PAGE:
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roof fires from PV installations

roof fires from PV installations

roof fires from PV installations

(OP)
Has anyone heard of roof fires caused by PV installations?  The attached article describes this in pretty good detail.  One suggested fix is to unground the dc side of things.  This will take some effort to get the National Electrical Code to buy into this since they presently require it to be grounded.

RE: roof fires from PV installations

No. But I have heard of fires from lightning.
Wasen't the installation of lightning rods something like put metal rods on a farm house, and connect them to ground (Sort of like you are doing with solar panels)?

RE: roof fires from PV installations

(OP)
I'm not sure this lightning diversion is worth pursuing.  One of these fires occurred in Bakersfield, where lightning has a pretty low incidence.

Just though this group might be interested in a real-life case history.  Does anyone have any comments on the analysis offered by Mr. Brooks?

RE: roof fires from PV installations

I have seen structures and electrical components severly damaged or destroyed even when lightening rods were present.  No guarantees as far as I am concerned.

Mike McCann
MMC Engineering

 

RE: roof fires from PV installations

(OP)
There was no mention of lightning in the report.

RE: roof fires from PV installations

Something still seems to be missing.  There just shouldn't be enough flammable material just lying around in these installations.  In one spot, the author talks of, "the flammable PV module backsheet or any flammable roof materials."  Seriously?  We go out of our way to buy fire resistant roofing materials to meet the fire code, and the roofing has "flammable materials?" Most roofing materials are designed to resist a direct flame for HOURS.  

And the PV panel has a flammable backing?  Seriously?  And most wiring insulation just isn't that flammable, since that's got be one of the only two significant construction requirements for wiring; "insulate the voltages" and "don't burst into flames if the wires get too hot."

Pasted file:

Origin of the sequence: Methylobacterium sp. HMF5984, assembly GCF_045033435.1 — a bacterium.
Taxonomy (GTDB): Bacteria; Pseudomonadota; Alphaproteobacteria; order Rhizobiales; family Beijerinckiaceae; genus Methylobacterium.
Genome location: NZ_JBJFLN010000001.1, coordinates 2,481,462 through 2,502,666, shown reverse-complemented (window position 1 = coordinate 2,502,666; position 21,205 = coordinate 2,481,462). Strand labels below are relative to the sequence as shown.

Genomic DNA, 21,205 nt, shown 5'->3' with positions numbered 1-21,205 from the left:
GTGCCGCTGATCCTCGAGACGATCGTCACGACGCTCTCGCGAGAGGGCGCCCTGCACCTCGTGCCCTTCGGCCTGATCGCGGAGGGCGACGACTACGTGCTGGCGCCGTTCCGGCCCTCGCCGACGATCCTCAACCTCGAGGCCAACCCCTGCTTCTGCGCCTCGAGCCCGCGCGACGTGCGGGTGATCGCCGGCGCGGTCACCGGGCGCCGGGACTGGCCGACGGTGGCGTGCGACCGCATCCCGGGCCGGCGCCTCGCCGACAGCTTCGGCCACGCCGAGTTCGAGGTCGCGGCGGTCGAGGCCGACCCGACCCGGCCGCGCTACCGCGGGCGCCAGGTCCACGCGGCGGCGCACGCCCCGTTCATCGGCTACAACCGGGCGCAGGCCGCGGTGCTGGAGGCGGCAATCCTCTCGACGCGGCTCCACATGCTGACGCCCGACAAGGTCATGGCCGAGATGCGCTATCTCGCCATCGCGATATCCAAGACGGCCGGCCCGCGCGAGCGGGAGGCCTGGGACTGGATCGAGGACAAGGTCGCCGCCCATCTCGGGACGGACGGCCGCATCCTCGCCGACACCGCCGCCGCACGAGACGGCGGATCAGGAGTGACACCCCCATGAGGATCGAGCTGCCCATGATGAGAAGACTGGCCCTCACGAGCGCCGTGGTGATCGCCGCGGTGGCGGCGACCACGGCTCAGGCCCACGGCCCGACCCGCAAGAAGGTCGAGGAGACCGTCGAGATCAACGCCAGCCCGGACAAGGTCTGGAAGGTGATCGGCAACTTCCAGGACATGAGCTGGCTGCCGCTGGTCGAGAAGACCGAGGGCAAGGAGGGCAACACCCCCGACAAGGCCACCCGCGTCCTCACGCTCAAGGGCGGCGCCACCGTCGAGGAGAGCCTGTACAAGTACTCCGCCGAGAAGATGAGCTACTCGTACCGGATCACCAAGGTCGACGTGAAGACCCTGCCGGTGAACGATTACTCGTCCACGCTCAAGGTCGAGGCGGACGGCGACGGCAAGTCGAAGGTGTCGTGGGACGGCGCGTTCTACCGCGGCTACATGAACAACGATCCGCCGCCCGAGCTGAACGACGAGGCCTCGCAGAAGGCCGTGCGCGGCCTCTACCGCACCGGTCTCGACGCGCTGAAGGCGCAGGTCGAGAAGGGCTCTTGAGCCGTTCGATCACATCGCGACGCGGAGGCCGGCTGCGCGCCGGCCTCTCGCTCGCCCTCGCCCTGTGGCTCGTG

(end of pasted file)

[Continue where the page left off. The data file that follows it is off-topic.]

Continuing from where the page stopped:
And why are there multiple faults in this installation?  Seems like there's something else that went on.   

TTFN

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RE: roof fires from PV installations

Quote:

Most roofing materials are designed to resist a direct flame for HOURS.

If we're talking residential, cedar shakes are pretty flammable and still common for roofing around here.  And plywood burns pretty well.





 

David Castor
www.cvoes.com

RE: roof fires from PV installations

Not sure where you are, David, but around here, Southern California, only old houses have cedar shakes grandfathered in.  New houses and new roofs have to meet something like a 4-hr fire resistance test.  That applies to shingles, tile, steel, etc.  Commercial roofs are usually, tar & gravel, tile, membrane, or metallic.  The membrane ones are probably most flammable, but would still need to have tested to resist fire for some number of hours.

TTFN

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RE: roof fires from PV installations

(OP)
I don't know why I supplied the attachment.  Looks like most of the comments indicate that they didn't read it.

It's not a cedar shake residential roof.  383 kW.  Big box store.

Ground fault current was over 300 A on a #12 wire.  Any idea what that does to the insulation and the wire?

There were problems with the expansion joints.  See pictures in article.

The PV panels I've inspected don't look very flammable.

I should have posted this on the Electric Power T&D forum but I thought since it involved PVs, this would be the place where it belonged.  I was looking for a better alternative to ungrounding the dc side since the NEC doesn't allow that.

Are there any protection people out there?  Will a ground fault protection system work where you wrap a CT around the plus and negative leads going to the collectors?  I was looking for a solution that would offer better protection than simply waiting for the existing protection to do it's thing.

 

RE: roof fires from PV installations

A magnetic core CT won't do much of anything on DC.  There are other sensor types that might, but not a CT.

RE: roof fires from PV installations

Most PV panels are current devices, so they can be shorted. So a protective device for a PV system only needs to short the positive to the negative.

However if what you are talking about is to small wire, with melting insulation, that is a different story.

David is correct, CT's won't work on DC, but there are other current measuring devices that will (metered shunt).

RE: roof fires from PV installations

Some electrical system installations dispense with fuses on the ground, and if fault currents are too high (there are cases where faults such as these ARE designed for by the engineers) then the equipment-grounding conductors are attached to resistors (low-ohm) before connection to the ground rod.  This allows a certain amount of fault current to flow, and when significant faults occur the resistor acts like a shunt to actuate various alarm/safety/shutdown devices.

In a system with a potential 300Amp fault current then a 0.1 ohm resistor (or shunt) would give the detector an obvious error signal, yet allow a smaller 3Amp fault current through, or perhaps sound a lower priority warning.

... at least it sounds like a starting point.  There may be demons in that design that I wouldn't think of (not an EE).

Steven Fahey, CET

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